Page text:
As part of the “Show me Around your Neighborhood” series, where several multicultural families around the world are sharing pictures of their communities- I am sharing Merida, Mexico, where we spent our summer. It is so fun to see where everyone lives, goes to school, plays at the park, buys their food, etc! Check out the main list and view neighborhoods such as Curitiba, Brazil, Rural Zambia, and Nagoya, Japan among many others. I encourage you to show your children the photos, and talk about the similarities and differences. Kids love to learn about schools, homes, and even bedrooms of other kids around the world!
In Mérida, the climate is tropical and hot. In the summer it is too hot to play in the middle of the day- but at night, the plazas are packed with people as families and kids play and enjoy the evening. Watch some videos of playing in the plaza at night here. Every evening and weekend the plazas have folkloric dancing and shows for kids (such as the princesses below). There are also parks where kids can climb trees, play soccer, or pay a small fee to drive around little cars or jump in trampolines.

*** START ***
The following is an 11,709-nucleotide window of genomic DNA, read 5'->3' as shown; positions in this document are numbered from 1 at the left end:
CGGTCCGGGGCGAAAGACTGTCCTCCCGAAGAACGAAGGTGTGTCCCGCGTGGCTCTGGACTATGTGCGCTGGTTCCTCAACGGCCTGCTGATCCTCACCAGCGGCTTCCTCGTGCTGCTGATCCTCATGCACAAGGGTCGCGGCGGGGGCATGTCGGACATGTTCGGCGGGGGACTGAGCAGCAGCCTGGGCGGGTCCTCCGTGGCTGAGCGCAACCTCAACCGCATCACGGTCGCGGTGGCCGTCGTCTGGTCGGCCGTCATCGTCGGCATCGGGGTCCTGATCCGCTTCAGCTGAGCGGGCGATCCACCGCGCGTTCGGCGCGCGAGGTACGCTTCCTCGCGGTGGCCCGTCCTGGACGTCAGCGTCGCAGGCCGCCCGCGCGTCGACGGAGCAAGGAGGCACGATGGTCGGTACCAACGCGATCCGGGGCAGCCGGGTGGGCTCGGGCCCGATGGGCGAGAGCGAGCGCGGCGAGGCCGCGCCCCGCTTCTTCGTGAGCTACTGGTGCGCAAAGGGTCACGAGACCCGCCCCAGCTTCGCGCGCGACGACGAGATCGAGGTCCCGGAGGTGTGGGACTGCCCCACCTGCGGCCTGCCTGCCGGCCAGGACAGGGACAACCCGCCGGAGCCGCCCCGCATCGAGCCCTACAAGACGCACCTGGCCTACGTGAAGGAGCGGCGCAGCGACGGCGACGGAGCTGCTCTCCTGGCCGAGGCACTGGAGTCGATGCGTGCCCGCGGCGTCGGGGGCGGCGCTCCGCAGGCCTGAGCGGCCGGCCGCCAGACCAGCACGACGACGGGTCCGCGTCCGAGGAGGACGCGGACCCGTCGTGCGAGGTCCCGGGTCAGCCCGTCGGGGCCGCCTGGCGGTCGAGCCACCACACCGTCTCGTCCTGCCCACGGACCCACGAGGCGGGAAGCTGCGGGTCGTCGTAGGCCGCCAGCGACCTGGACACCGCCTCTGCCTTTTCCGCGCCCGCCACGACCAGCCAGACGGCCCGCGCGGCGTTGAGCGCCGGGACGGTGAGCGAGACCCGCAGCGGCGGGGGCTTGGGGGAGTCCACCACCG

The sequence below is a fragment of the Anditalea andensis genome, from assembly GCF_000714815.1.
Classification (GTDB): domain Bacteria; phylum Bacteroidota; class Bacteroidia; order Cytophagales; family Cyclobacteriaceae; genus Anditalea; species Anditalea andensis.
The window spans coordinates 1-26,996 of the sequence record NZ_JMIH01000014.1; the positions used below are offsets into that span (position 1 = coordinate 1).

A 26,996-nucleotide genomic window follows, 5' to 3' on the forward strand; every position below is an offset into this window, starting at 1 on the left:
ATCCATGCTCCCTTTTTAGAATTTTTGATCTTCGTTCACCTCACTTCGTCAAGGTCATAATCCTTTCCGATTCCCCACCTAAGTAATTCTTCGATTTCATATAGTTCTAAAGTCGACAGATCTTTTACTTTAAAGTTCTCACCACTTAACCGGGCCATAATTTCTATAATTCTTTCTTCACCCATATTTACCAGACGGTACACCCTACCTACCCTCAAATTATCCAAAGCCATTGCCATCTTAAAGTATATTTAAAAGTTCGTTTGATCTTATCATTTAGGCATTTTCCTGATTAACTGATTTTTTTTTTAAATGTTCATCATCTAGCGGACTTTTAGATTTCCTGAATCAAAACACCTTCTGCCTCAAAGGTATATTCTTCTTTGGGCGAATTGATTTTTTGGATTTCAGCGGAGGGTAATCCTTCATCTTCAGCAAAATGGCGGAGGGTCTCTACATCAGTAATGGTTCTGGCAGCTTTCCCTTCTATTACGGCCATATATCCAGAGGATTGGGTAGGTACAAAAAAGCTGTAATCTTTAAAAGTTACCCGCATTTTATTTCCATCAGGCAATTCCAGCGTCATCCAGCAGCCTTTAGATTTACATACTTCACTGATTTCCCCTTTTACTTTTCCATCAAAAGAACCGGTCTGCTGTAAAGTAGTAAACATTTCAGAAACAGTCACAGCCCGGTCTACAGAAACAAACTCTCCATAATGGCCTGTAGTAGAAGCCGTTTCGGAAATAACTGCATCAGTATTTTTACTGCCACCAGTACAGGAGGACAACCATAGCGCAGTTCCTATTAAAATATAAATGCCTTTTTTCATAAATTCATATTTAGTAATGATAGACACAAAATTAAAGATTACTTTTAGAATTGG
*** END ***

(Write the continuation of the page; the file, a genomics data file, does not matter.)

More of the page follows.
When we were in Mérida, we mainly walked or used public buses or taxis to get from one place to another. One unique form of transportation around the Yucatán are the mototaxis or bicitaxis- these were my kids’ favorites ways to get around, especially on unpaved roads! Ricky says he would like to build one to drive when he’s a grown-up. Mototaxis are connected to the front of a motorcycle, and bicitaxis are man-powered, on a bike.
Here is the house we rented (the blue one). Also, there are some beautiful old houses from the days of the henequén plantations in the centro histórico. Finally below you can see some of the typical Mayan houses, whitewashed and with a straw roof.
When Mérida was founded in the 1500′s, many people did not know how to read. In order to organize the city, picture signs were hung on prominent street corners so everyone would know where they were. Here are a couple of the signs that are still hanging up, and a view of a street near our house.
Families can choose for their children to go to a local public school, which would be free and run by the government, or a private school. When we were in Mérida this summer, we hired a teacher to come to our house, and also to take us on field trips- we saw a lot of summer school groups visiting museums, cultural houses, and churches. Here we are doing our lessons in one of the many museums, and then a visit to the nearby zoo (only a short walk from our house!).
Finally, we get to the market. In México there are huge supermarkets, small corner grocery stores, and tons of markets that sell everything under the sun. We prefer the markets because the produce is so fresh, we can buy fresh cheese and meat, and the environment is colorful and vibrant with live music and lots of food stands for snacks. Here are some pictures of markets in Mexico:
We hope you enjoyed our neighborhood in Mérida, Mexico! We had so much fun gathering the pictures. Please check out the other neighborhoods featured in the series here.